• Bell Helmets
Think ‘helmet’ and Bell will be one of the first brands to pop up. The official name is Easton-Bell Sports, they sell over four million helmets to cyclists each year, and its research and development team has probably forgotten more about helmet design than its competitors have learned to date. The brand was launched in 1954, and has been at the upper echelon of every extreme sport at one time or another in its storied history. The 1974 Bell Biker was the first helmet to be embraced by mainstream cyclists, followed by the V1 Pro, which gained acceptance by early mountain bikers and catapulted cycling’s fledgling helmet industry into the multi-billion-dollar business it has become today. In recent times, however, the focus of the brand shifted from building the ultimate helmet, to using Bell’s technological expertise to bring maximum protection to more affordable price points. Bell’s image faded, especially in gravity sports, where the styling and graphics of a helmet largely define the rider’s persona. Bell’s iconic reputation probably buoyed its sales, but inevitably, the brand settled into mediocrity – a darn good helmet for a great price. Two years ago, Bell lit a fire under its ass and, with the injection of new blood, launched a campaign to completely redesign its mountain bike range in conjunction with top athletes like Aaron Gwin – but that was only half of it. Bell also reconnected with the mountain bike community, engaging its staff in trail events, and supporting the growth of enduro in the US. In January 2013, Bell announced its ‘Bell Built’ trail program, laying down $100,000, in a partnership with the International Mountain Biking Association's Trail Solutions program, to award grants to trail builders who are constructing pump tracks, all-mountain flow trails and downhill courses. Midway through 2013, Bell’s name was showing up everywhere in the popular media with the launch of its sharp looking Full 9 downhill helmet. The Full 9 earned great reviews by riders and in the press, and was followed by Bell’s Super and Stoker open-face all-mountain/enduro helmets with similar results. By year’s end, it was clear that Bell was back in black.
• GT Bicycles
The two most dynamic letters in the mountain bike alphabet are G and T, especially so for the many riders who came into the sport from BMX. GT bicycles was the sport’s powerhouse brand with a huge presence in competition when the mountain bike reached its zenith in the early ‘90s. GT had it all: wildly innovative design, victories in every racing discipline and a near cult following by the sport’s core membership. At that very moment in time, however, GT suffered crippling blows when founding partner and CEO Richard Long died in a motorcycle accident and shortly after, the brand changed hands a number of times, nearly ending in shame as a cheap range of Walmart bikes. Fortunately for GT and its loyal supporters, the brand was acquired by Dorel, where it found strong leadership and a chance to return to the mainstream. GT’s return was well received, but its bike ranges didn't pop. GT had all the elements – a carbon DH bike and a number of mid-travel trail and all-mountain shredders, but they appeared more like evolutionary improvements of its dated i-Drive and triple-triangle standards. When it became clear that GT would need a major face lift to compete, it was given the financing and the go-ahead to make that happen. GT hired the Athertons, patched up its range to give it some staying power, and then went to work in secret to completely reinvent its gravity and trailbike lineup. Shortly after, with in the launch of its new Fury downhill racer, and the Force and Sensor all-mountain/trailbikes in 2013, GT was slaying it again. Boosted by the Atherton’s near-domination of the World Cup DH, and Kyle Strait’s Rampage win, GT’s new passion again captured the imaginations of its many supporters – something that can’t be bought at any price.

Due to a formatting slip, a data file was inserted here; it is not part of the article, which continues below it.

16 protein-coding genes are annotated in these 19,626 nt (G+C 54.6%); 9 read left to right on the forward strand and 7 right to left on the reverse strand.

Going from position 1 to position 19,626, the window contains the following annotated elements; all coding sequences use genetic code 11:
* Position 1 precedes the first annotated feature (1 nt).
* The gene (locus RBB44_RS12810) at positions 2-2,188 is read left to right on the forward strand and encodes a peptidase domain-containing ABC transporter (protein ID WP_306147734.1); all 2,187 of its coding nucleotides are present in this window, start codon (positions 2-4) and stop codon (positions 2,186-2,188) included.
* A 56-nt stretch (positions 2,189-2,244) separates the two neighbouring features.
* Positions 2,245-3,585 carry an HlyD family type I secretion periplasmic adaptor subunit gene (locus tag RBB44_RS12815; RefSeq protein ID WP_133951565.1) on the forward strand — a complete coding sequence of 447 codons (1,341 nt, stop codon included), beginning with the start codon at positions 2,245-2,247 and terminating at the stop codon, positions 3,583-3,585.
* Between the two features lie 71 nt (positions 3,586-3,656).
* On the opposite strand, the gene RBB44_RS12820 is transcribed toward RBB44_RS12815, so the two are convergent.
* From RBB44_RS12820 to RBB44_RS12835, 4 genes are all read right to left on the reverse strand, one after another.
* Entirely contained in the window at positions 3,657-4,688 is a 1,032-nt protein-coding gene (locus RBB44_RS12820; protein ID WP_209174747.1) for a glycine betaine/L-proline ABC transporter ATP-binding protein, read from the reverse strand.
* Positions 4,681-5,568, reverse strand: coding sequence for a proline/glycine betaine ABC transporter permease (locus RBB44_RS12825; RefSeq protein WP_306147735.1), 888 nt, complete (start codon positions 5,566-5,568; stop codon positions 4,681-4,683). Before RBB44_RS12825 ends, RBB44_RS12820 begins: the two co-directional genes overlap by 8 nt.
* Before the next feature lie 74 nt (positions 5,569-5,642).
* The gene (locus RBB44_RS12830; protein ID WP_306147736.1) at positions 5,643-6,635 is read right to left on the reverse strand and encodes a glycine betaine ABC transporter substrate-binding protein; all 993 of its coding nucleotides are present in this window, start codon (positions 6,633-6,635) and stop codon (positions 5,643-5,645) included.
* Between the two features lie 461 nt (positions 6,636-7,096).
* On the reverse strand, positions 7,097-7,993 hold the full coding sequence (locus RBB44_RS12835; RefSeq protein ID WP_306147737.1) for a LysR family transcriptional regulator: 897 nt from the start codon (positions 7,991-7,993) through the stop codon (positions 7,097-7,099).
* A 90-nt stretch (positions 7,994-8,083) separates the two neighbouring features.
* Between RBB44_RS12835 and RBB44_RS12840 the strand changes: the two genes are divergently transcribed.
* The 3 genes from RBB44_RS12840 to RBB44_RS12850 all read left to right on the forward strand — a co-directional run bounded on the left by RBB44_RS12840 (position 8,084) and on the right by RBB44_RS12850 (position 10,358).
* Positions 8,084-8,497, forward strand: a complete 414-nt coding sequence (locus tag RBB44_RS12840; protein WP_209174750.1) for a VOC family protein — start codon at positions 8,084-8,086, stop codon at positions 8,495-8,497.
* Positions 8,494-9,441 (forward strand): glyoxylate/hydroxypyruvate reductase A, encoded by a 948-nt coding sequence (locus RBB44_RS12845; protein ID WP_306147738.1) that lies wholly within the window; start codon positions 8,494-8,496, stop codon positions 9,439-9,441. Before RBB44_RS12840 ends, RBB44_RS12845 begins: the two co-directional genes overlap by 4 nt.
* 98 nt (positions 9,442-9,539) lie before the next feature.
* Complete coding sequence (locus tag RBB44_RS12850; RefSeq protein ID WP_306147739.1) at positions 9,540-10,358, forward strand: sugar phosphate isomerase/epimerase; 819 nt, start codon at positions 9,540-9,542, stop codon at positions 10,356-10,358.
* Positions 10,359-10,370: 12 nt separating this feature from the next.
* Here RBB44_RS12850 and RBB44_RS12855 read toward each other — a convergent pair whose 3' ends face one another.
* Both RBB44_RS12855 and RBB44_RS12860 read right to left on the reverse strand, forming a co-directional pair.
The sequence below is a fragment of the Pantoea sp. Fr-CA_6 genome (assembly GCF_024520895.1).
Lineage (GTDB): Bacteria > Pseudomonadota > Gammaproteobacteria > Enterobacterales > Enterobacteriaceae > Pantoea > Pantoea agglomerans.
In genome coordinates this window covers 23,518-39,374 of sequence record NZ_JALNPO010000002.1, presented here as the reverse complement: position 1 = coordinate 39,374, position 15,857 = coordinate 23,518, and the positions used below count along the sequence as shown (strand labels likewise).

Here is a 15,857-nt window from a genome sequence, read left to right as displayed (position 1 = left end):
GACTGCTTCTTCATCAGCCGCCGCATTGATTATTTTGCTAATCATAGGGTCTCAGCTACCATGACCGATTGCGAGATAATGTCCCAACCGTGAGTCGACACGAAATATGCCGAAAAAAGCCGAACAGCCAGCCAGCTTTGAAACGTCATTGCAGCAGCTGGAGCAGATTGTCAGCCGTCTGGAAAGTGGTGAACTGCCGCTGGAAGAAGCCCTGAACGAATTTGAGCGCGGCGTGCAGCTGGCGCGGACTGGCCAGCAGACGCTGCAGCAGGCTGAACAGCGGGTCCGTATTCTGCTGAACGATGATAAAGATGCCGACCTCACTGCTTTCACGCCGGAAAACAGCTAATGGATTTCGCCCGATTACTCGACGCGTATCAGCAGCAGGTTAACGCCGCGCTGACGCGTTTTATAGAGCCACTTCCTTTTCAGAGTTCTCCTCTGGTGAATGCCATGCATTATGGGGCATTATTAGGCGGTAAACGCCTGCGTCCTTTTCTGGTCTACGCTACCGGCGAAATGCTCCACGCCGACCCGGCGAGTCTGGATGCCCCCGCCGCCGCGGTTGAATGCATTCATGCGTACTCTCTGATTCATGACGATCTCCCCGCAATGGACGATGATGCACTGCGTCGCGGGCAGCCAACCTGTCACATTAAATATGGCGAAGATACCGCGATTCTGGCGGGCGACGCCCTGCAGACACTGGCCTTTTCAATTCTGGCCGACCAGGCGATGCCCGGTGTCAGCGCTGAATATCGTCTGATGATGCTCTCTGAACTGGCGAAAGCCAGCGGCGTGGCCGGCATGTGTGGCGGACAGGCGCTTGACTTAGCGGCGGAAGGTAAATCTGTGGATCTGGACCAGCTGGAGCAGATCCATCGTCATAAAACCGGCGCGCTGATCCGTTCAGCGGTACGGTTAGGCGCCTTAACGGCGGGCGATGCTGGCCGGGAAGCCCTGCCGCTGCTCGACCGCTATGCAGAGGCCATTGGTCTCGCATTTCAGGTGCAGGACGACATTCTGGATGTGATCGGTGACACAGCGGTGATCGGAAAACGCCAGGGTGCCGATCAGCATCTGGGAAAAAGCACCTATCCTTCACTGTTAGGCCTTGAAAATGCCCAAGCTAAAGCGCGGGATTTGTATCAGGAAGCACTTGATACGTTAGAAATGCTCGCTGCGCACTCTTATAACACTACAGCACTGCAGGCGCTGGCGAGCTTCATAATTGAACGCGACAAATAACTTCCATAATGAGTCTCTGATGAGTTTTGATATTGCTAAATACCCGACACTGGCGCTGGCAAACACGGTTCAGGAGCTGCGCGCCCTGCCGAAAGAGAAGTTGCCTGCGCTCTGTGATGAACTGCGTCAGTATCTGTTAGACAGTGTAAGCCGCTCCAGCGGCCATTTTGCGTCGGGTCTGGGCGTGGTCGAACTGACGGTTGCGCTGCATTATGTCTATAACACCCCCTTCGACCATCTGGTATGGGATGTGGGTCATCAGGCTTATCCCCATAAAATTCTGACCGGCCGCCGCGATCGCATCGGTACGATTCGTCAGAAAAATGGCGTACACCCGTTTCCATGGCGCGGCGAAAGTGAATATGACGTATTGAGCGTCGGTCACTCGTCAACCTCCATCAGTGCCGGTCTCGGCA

• Kona Bikes
Kona was founded in the Pacific Northwest in 1988, by a brotherhood of hard core riders who simply wanted to make damn good bikes. This chapter begins ten years later, when freeride was in its infancy and Kona released what many herald as the first production, dual-suspension freeride bike – the 1998 Stinky Dee-Lux. Two years later, they released the Stab Primo, a full-fledged DH racer, and its next of kin, the Stab Supreme, won the 2005 DH World Championships under Fabian Barel. While Kona continued to make a wide range of bikes, it was its gravity and long-travel trailbike range that powered the brand into an international player and made it the brand of choice among the sport’s most accomplished bike handlers. Stoked on freeride, Kona launched a number of programs focused upon bringing new riders into the sport that included demo and rental bikes at bike parks, grants to trail builders, a lifelong commitment to IMBA’s trail programs, and rider education clinics. Kona was crushing it – but its aura would begin to fade as its bike designs rolled out with each successive model year looking almost exactly the same. However well it worked, Kona’s single-pivot swingarm, large rocker link and vertical shock suspension configuration was overdue for a makeover. Kona supporters were growing weary of begging the factory for fresh designs and the media had begun to jokingly criticize the brand. The first hint that Kona had awakened from its dream and smelled the coffee was in 2012, when it launched the Operator DH racer. It was a result of the synergy between new designer Chris Mandell and Kona's long time designer Doug Lafavor. The Operator was modern, it used a much improved version of Kona’s single-pivot suspension and it backed up its qualifications on the dirt. Mandell and his design team followed that opening act with the Entourage, a freeride and park shredder, intended to be a more lively and better-pedaling alternative to a DH sled. Midway through 2013, when Kona released mid-travel Process trailbike, the media quit joking and started begging for test bikes. When Kona’s Carbon Operator hits showroom floors in 2014, it will punctuate a triumphant return.
The winner of each category will be announced later this month